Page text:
I was at a swamp meet and a man in a gray mini van hit me from behind. He struck my left leg from my calf down to my foot. My foot and leg where run over by the right side of the driver's vehicle and as I was under the car I felt the man apply the gas.
I was asked if I wanted to go to the ER by ambulance but I said no because I didn't feel the pain until I started to put weight on the injury. The doctor took x-rays and told me he was shocked my leg didn't snap. This all was in June and I'm still sort of having pain from time to time and it's November now.
How much should I be getting offered for pain and suffering?
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ANSWER for "Run Over by Mini Van...":
William (Tucson, AZ, USA):
Compensation for pain and suffering is a derivative of the cost of medical bills. This means personal injury cases are based on a multiplication of the amount of money a victim pays once injured.
The process of collecting compensation after a personal injury case is not as simple as telling an at-fault party she owes you money for the pain and suffering you endured.
The process proceeds like this:
• An injury occurs.
• The injured party receives medical care and incurs medical bills.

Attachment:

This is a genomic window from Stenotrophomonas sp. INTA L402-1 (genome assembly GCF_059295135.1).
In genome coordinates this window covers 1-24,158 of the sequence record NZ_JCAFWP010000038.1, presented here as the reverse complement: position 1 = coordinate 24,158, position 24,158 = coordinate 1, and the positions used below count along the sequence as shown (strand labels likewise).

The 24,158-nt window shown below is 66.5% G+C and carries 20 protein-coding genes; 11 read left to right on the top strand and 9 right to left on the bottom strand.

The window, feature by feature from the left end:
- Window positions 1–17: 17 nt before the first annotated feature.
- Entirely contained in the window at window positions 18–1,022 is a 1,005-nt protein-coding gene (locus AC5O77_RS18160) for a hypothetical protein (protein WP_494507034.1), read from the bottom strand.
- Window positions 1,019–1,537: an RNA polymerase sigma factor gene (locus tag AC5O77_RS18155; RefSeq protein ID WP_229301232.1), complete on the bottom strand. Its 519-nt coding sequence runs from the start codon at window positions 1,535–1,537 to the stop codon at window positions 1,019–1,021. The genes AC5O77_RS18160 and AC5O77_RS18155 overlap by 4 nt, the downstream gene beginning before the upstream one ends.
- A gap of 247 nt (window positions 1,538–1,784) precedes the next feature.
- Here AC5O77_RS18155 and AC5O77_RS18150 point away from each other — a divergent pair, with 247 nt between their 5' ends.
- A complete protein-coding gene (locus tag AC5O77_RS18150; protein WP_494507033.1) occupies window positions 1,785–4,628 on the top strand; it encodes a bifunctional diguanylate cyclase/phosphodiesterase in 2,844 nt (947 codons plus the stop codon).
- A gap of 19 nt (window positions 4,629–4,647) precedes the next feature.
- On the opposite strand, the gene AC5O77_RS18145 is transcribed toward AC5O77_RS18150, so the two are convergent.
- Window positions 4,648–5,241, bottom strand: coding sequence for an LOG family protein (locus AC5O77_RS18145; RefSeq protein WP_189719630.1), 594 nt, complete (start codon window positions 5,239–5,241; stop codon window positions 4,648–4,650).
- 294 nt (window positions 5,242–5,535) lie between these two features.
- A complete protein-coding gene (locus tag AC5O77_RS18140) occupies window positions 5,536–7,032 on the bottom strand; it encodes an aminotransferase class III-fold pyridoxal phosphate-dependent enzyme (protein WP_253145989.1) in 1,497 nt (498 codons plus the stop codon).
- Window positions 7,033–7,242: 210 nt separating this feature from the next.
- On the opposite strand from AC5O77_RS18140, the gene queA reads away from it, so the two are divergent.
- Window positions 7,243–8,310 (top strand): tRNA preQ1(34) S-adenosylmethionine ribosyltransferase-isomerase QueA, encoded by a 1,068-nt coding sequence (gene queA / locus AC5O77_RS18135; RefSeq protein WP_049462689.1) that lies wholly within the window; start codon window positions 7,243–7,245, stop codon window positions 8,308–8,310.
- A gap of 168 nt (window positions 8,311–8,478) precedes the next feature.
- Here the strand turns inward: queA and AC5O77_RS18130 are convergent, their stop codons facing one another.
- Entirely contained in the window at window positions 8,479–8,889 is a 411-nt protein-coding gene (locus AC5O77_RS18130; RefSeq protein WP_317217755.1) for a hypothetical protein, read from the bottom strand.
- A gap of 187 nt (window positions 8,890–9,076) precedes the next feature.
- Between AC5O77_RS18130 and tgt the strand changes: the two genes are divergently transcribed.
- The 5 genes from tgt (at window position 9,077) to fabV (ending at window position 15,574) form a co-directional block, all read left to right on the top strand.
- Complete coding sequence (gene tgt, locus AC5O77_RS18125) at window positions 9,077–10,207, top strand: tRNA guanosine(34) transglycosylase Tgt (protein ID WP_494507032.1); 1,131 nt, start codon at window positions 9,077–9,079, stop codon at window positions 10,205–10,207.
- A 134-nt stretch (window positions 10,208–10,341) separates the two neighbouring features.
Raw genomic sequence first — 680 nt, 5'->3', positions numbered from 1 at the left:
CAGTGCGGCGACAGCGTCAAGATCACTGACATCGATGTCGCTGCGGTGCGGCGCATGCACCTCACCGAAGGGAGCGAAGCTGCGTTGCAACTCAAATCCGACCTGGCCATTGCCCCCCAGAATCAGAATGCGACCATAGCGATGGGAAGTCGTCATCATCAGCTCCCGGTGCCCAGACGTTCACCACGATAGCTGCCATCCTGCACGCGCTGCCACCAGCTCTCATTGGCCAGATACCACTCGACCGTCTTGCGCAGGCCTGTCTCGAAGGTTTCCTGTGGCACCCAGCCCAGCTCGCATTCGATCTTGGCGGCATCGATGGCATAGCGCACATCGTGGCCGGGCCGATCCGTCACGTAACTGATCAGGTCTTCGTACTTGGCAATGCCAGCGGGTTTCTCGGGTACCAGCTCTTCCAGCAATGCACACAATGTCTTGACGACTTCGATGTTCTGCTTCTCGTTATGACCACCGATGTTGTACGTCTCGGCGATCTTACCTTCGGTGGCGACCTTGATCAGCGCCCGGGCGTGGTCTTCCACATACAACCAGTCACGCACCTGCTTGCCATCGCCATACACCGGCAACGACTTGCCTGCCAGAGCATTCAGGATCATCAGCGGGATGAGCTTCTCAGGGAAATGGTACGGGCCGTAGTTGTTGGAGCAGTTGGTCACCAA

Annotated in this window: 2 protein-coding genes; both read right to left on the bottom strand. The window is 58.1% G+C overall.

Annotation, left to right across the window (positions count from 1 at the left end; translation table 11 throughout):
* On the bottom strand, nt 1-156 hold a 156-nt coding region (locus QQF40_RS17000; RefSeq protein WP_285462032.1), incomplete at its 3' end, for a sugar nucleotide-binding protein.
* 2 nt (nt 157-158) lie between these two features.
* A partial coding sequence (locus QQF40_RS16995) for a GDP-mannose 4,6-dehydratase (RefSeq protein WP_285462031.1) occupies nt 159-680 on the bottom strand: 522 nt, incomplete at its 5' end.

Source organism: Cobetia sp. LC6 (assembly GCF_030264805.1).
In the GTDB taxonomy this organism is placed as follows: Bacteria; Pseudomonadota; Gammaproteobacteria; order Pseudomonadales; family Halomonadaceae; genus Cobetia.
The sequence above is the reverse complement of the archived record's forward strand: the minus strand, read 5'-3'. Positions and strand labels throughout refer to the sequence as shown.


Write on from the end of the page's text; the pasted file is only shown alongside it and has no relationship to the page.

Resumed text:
• One party admits fault (or) their fault is determined by an insurance company after an investigation.
• The injured party negotiates a settlement with the at-fault party’s insurance company (or) if the at-fault party’s insurance company declines to accept liability, the injured party files a lawsuit
• Once liability is determined through agreement or through the court system, an amount of compensation is determined and the injured party receives payment.
Without medical bills it's unlikely you can expect to receive any compensation for your injury. Because the State of Arizona has a 2 year Statute of Limitations on the settlement or filing of a lawsuit, you have plenty of time to seek medical care to determine the extent of your injuries and the approximate cost necessary to pay for the resulting medical bills.
(A Statute of Limitations period is the amount of time an injured party has to either settle their personal injury claim or file a lawsuit. After that period the injured party normally loses their right to pursue their personal injury claim through the court system.)
Ask the driver for his insurance information and then contact them to file a claim. At or about the same time see your doctor to begin an evaluation of your medical status. The rest will proceed through settlement negotiations or through the court system.
The above is general information. Laws change frequently, and across jurisdictions. You should get a personalized case evaluation from an attorney licensed in your state. Find a local attorney to give you a free case review here, or call (888) 647-2490.
The accuracy of information provided on this site is not guaranteed. It is generic information for informal purposes only. It is NOT formal legal advice. Your use of this site does NOT create an attorney-client relationship. Before relying on any information found in this site you should consult with a licensed attorney in your state. If you are currently represented by an attorney, you should strictly abide by his/her counsel.